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20 Years Ago, Space Station Construction Begins

The largest, most complex international construction project in space began on the steppes of Kazakhstan 20 years ago today. Atop its Proton rocket, on Nov. 20, 1998, the Zarya Functional Cargo Block (FGB) thundered off its launch pad at the Baikonur Cosmodrome into cold wintry skies. Zarya was built by the Khrunichev in Moscow and served as a temporary control module for the nascent ISS. Nine minutes later, Zarya was in orbit and began unfurling its antennas and solar panels, seemingly coming alive in the airless environment of low Earth orbit. The launch of the first element of the International Space Station (ISS) kicked off an incredible journey of orbital assembly, operations, and science.

The ISS Program can trace its roots back to 1984, when President Ronald W. Reagan proposed that the United Stated develop an Earth orbiting space station. The United States invited Canada, Japan, and the European Space Agency (ESA) to join the project in 1988, and five years later President Bill Clinton invited Russia to join the partnership. Russia not only brought its many years of experience with long-duration human space flight to the program but also modules for the planned Mir 2 space station. Former adversaries on Earth were now working together to build the largest laboratory in space.

Photograph of the ISS Zarya launch
Left: Launch of the Zarya Functional Cargo Block from the Baikonur Cosmodrome.
Right: Launch of Space Shuttle Endeavour from the Kennedy Space Center on the STS-88 mission to deliver the Unity Node 1 module.

On Dec. 4, Space Shuttle Endeavour on the STS-88 mission roared off Launch Complex 39A at Kennedy Space Center in Florida, carrying the Unity Node 1 module in its cargo bay. Built by The Boeing Corporation at a facility at the NASA Marshall Space Flight Center in Huntsville, Alabama, Unity was the first American component of the ISS. Two days after launch, Endeavour and her six-person crew rendezvoused with Zarya, and using the Shuttle’s robotic arm, captured the Russian module and mated it with Unity. Designed and built by engineers thousands of miles apart and never joined together on Earth, the first two modules of the ISS fit perfectly together when they met in space. The STS-88 crew spent the next few days making connections between the two modules before releasing the newly formed but still embryonic ISS. This marked the first step in the assembly of the ISS, which continued for 13 years.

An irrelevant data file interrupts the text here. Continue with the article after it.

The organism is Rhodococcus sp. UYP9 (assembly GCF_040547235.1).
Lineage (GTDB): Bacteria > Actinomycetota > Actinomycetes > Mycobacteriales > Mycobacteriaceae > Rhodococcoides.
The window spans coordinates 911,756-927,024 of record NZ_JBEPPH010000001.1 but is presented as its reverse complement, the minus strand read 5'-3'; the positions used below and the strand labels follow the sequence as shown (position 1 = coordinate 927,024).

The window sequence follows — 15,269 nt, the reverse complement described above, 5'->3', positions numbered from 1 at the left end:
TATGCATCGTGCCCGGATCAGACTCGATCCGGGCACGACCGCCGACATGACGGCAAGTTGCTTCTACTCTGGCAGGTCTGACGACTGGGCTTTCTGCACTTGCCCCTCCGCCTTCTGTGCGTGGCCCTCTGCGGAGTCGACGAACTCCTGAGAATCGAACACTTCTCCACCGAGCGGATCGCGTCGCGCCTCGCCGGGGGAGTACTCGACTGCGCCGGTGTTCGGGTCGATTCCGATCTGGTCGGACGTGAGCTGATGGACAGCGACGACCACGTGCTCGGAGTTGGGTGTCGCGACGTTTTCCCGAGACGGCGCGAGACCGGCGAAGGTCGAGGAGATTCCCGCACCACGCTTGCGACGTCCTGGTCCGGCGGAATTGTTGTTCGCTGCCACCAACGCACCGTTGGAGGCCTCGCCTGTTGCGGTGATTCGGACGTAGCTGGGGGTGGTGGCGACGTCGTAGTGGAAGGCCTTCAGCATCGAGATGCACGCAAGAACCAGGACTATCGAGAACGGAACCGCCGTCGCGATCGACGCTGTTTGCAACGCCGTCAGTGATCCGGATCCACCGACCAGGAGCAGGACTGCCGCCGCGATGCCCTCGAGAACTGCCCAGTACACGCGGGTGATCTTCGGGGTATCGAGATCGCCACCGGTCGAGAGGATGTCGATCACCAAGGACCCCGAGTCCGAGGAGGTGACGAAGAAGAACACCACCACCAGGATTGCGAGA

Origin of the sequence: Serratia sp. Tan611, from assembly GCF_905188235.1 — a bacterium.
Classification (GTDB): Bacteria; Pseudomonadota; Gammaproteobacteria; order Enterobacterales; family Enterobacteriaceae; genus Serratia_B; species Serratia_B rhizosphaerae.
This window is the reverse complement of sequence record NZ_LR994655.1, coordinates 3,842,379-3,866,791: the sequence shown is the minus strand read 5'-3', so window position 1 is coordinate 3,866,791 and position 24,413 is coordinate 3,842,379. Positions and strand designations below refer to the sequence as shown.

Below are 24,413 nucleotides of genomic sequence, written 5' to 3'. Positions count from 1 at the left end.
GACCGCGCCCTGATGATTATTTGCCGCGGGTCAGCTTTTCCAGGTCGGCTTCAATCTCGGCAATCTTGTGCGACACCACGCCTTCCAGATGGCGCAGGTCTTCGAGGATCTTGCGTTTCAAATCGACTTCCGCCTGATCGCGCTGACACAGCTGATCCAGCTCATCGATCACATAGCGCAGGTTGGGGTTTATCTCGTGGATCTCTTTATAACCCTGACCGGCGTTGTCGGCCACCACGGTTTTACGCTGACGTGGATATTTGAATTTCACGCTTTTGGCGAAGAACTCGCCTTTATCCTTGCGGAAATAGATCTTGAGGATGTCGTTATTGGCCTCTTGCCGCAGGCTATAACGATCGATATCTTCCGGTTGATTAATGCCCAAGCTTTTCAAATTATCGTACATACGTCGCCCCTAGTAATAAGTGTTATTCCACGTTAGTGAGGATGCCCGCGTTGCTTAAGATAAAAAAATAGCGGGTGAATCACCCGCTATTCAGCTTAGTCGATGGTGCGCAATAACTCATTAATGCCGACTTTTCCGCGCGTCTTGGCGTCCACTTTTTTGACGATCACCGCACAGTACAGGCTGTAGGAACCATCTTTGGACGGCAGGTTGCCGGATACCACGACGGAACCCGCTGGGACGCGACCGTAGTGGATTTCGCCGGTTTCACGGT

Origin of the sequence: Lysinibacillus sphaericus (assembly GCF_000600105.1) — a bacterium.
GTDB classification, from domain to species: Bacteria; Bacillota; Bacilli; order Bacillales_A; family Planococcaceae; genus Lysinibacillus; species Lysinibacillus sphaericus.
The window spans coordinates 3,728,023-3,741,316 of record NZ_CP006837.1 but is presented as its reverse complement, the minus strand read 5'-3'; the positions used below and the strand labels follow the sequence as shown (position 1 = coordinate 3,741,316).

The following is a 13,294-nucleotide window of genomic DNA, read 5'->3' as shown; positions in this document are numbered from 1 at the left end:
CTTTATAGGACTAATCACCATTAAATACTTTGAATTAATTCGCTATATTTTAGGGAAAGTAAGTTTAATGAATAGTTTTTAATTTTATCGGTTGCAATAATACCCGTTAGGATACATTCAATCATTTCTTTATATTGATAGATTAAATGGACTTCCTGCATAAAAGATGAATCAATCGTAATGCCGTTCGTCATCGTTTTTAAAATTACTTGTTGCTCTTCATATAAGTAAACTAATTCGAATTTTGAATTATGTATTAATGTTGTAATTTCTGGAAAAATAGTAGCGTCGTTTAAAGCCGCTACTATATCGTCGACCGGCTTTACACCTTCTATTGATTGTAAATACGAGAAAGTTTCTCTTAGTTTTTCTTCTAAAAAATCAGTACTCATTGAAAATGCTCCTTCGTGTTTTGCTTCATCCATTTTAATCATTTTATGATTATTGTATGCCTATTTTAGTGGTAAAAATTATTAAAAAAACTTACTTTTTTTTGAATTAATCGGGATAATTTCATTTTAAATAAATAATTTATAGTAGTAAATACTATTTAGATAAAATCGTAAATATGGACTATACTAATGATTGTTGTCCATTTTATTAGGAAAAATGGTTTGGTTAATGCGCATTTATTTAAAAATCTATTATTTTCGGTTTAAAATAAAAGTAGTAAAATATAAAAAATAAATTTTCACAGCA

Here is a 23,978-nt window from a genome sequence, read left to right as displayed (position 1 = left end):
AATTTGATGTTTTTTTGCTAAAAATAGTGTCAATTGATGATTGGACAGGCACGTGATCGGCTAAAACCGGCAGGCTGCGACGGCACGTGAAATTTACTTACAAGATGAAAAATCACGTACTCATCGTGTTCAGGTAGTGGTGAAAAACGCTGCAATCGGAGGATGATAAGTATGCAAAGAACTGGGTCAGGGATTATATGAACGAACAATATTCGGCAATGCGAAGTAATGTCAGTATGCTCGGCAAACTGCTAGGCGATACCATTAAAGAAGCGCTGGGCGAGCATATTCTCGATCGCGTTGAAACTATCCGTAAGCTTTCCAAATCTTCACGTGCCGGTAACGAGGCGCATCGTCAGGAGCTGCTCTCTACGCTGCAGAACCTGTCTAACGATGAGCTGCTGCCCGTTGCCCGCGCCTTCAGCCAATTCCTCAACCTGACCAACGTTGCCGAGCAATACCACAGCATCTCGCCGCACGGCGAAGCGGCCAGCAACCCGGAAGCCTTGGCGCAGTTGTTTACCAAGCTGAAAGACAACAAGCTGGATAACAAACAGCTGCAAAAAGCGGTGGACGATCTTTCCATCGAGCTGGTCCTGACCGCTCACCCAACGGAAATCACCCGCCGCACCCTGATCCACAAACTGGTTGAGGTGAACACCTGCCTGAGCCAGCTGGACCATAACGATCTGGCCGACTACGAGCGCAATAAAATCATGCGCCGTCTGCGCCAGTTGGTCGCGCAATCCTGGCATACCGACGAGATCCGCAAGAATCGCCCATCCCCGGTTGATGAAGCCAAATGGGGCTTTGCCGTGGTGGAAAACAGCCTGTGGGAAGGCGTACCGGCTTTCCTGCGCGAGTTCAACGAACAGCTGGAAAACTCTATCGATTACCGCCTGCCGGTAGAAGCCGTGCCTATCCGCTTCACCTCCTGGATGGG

Left: Zarya as seen from the approaching Space Shuttle Atlantis during the STS-88 mission.
Right: Zarya has been mated with Unity in the Shuttle’s cargo bay and astronauts are outside making connections between the two modules

By late 2000, the ISS was ready to receive its first long-duration residents. On October 31, the Expedition 1 crew of William M. Shepard, Sergey K. Krikalev, and Yuri P. Gidzenko blasted off from Baikonur and docked with ISS two days later. Since that day, international teams of astronauts and cosmonauts have kept the ISS permanently occupied, performing the routine operations and maintenance on the station including dozens of spacewalks and conducting research in a wide array of scientific disciplines.

Left: The first two segments of ISS after release from Space Shuttle Atlantis – Unity Node 1 at left and Zarya Functional Cargo Block at right. Assembly of ISS is underway! Right: The first crew to work and live aboard ISS (left to right) Flight Engineer Sergey Krikalev, Commander William Shepard, and Flight Engineer Yuri Gidzenko.

Today, the ISS is the largest space vehicle ever built and a unique laboratory for conducting research in a wide variety of scientific disciplines. Including its solar arrays, it is as large as a football field. The habitable volume in its various international modules is larger than a six-bedroom house. Since November 2000, more than 230 individuals from 18 countries have visited the ISS. As a laboratory, the ISS has hosted more than 2,500 scientific investigations from more than 100 countries.

The International Space Station as it appears in 2018. Zarya is visible at the center of the complex, identifiable by its partially retracted solar arrays.

Relive the launch of Zarya as narrated by JSC PAO Rob Navias.

For more on the ISS, visit International Space Station

To see the ISS fly overhead from where you live or work, visit